So there’s your proof! A handful of solid listening from an oft-overlooked time period in American Hard Rock/Heavy Metal history. How do they stack up against the records released at the same time by the young upstarts across the pond? Well… any comparisons wouldn’t be fair, because most of the records highlighted here were made by seasoned veterans; the youthful energy and freshness inherent in the NWOBHM’s best records make them hard to beat. But there’s a lot of worthy music here that has been unfairly ignored and neglected. Frank Marino was right: American Metal wasn’t dead during the NWOBHM… Maybe on life support, but not dead. Tell it, Frank!

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Swords, Tequila, and Sammy Hagar

After leaving Montrose and two historically ass-kicking albums behind him, Sammy Hagar went solo. Sammy’s early solo career was managed by Ed Leffler, who had previously handled the soft rockers like The Carpenters and The Osmonds, so Hagar’s style took an abrupt turn away from hard rock and toward a more FM radio-oriented sound. But Hagar’s three middle-of-the-road solo albums had failed commercially, and by 1979 it was time to take the Red Rocker back to his hard rocking roots. Ed Leffler was smart enough to make sure Hagar secured young, hungry and hard-rocking bands to open his shows and assure ticket sales. New York City’s Riot was one of those bands.

Riot had opened for Sammy on the Texas dates of his 1979 US tour. Texas, specifically San Antonio, was a Riot stronghold, and Leffler was aware that Riot was selling most of the tickets. When it came time for Hagar to take his harder-edged act to the UK later that year, Leffler learned that the NWOBHM was erupting there, and that Riot was featured on some of the most important radio playlists at the epicenter of the current heavy metal explosion. Riot was just the thing Hagar needed to establish some cred with UK rock audiences and, again, to sell some tickets. It seemed like Riot was once again in the right place at the right time.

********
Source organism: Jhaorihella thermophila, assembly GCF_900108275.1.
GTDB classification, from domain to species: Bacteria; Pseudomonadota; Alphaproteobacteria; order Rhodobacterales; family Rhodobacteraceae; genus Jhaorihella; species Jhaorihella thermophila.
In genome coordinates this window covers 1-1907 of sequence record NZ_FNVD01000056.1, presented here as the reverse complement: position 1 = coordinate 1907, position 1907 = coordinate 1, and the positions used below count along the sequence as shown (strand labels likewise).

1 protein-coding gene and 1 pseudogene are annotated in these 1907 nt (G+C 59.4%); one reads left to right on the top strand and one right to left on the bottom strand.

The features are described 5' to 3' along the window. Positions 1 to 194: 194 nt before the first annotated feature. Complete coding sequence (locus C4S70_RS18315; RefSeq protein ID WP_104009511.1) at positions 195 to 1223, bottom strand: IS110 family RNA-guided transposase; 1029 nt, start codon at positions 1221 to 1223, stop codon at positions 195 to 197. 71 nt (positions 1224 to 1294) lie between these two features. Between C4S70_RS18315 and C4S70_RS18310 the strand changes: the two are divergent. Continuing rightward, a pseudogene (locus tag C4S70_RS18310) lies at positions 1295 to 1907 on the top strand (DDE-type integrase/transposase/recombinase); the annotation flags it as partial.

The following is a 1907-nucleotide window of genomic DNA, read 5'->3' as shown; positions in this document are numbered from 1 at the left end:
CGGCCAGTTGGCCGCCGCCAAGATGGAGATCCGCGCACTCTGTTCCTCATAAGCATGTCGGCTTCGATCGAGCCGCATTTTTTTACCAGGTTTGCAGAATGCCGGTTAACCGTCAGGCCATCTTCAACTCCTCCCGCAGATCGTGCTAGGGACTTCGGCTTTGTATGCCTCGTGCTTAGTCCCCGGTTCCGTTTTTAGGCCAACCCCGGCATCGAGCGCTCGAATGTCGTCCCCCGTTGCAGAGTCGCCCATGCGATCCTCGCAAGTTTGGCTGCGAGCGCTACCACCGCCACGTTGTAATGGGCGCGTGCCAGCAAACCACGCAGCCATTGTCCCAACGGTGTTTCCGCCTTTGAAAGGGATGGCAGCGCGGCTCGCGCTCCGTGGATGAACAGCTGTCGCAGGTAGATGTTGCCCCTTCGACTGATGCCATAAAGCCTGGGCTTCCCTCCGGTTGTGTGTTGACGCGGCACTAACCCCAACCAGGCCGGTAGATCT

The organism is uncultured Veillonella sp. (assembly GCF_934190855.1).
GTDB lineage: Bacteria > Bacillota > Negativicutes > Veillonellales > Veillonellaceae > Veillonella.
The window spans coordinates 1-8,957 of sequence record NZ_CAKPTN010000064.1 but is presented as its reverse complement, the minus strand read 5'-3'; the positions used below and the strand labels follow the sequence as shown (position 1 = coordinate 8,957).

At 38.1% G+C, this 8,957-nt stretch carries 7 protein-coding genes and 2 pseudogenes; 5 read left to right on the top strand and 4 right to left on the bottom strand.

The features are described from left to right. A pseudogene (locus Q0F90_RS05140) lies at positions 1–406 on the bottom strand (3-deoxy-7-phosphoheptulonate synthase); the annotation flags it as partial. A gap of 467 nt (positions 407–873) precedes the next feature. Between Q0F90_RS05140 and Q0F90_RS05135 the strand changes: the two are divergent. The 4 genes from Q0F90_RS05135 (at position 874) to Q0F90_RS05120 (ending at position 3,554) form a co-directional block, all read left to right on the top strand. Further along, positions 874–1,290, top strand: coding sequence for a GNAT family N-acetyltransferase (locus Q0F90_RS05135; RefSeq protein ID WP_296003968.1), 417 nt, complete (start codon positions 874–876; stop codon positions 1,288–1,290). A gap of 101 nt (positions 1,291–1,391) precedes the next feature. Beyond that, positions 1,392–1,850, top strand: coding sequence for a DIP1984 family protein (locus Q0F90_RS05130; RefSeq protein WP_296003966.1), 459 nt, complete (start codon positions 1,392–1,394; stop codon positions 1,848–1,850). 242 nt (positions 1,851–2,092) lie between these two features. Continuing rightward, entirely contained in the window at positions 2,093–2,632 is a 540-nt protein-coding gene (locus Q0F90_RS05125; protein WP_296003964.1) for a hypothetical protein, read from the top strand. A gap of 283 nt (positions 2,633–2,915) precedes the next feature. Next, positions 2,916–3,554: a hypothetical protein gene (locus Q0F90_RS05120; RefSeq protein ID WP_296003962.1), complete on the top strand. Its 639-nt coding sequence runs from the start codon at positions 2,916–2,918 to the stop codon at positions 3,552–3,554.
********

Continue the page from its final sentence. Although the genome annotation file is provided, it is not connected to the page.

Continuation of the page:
Riot had recorded and released 2 self-financed records by 1979, ‘Rock City’ and ‘Narita’, although the latter had not been released in the US. Leffler brokered a record deal for the band with Capitol records, a deal that included the provision that the band do the UK tour with Hagar. No problem, thought Mark Reale. We’re signed to Capitol records, we’re touring the UK where we’re red-hot; we’ve made it!

Not so fast, Mr. Reale. The young guitarist quickly learned that his band had to ‘buy-on’ to the Hagar tour, meaning they had to use a significant portion of their meager recording advance to pay for the privilege of participating in the tour that they were now contractually obligated to take part in. And whom did they have to pay that money to? Why, who else but Sammy Hagar’s manager, Ed Leffler.

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After the UK tour, Reale contacted Capitol A&R to talk about the promotion of their first release through the label, ‘Narita’. As it turns out, their were no plans. ‘Narita’, a record that had already been recorded, and had been paid for by others, and cost Capitol almost nothing to release; Capitol followed that up by spending nothing to promote it. By this point, Reale and the band had figured out that the Capitol deal was only about ensuring the Hagar tour’s success; that Riot were nothing more than part of Sammy Hagar’s promotional budget, and that the band were probably going to be dropped at any minute. One has to wonder about the nature of Leffler’s relationship with Capitol records…